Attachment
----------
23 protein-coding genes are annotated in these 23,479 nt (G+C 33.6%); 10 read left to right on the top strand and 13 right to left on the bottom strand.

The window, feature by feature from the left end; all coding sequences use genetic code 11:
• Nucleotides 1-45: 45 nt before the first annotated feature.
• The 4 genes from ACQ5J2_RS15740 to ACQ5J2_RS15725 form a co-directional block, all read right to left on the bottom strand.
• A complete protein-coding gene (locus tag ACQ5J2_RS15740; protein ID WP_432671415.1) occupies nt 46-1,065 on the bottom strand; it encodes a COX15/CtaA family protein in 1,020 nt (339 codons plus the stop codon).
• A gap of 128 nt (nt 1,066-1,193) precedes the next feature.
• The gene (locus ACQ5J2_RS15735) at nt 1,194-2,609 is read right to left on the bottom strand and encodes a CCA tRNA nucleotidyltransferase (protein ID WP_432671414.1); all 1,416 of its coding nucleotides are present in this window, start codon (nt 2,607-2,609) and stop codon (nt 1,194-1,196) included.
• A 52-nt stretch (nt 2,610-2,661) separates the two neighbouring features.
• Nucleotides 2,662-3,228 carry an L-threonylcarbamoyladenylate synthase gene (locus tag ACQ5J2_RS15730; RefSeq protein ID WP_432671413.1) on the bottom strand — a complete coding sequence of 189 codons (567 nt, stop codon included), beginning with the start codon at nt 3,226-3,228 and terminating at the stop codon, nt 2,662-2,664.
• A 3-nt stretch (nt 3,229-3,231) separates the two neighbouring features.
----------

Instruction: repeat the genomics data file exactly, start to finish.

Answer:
23 protein-coding genes are annotated in these 23,479 nt (G+C 33.6%); 10 read left to right on the top strand and 13 right to left on the bottom strand.

The window, feature by feature from the left end; all coding sequences use genetic code 11:
• Nucleotides 1-45: 45 nt before the first annotated feature.
• The 4 genes from ACQ5J2_RS15740 to ACQ5J2_RS15725 form a co-directional block, all read right to left on the bottom strand.
• A complete protein-coding gene (locus tag ACQ5J2_RS15740; protein ID WP_432671415.1) occupies nt 46-1,065 on the bottom strand; it encodes a COX15/CtaA family protein in 1,020 nt (339 codons plus the stop codon).
• A gap of 128 nt (nt 1,066-1,193) precedes the next feature.
• The gene (locus ACQ5J2_RS15735) at nt 1,194-2,609 is read right to left on the bottom strand and encodes a CCA tRNA nucleotidyltransferase (protein ID WP_432671414.1); all 1,416 of its coding nucleotides are present in this window, start codon (nt 2,607-2,609) and stop codon (nt 1,194-1,196) included.
• A 52-nt stretch (nt 2,610-2,661) separates the two neighbouring features.
• Nucleotides 2,662-3,228 carry an L-threonylcarbamoyladenylate synthase gene (locus tag ACQ5J2_RS15730; RefSeq protein ID WP_432671413.1) on the bottom strand — a complete coding sequence of 189 codons (567 nt, stop codon included), beginning with the start codon at nt 3,226-3,228 and terminating at the stop codon, nt 2,662-2,664.
• A 3-nt stretch (nt 3,229-3,231) separates the two neighbouring features.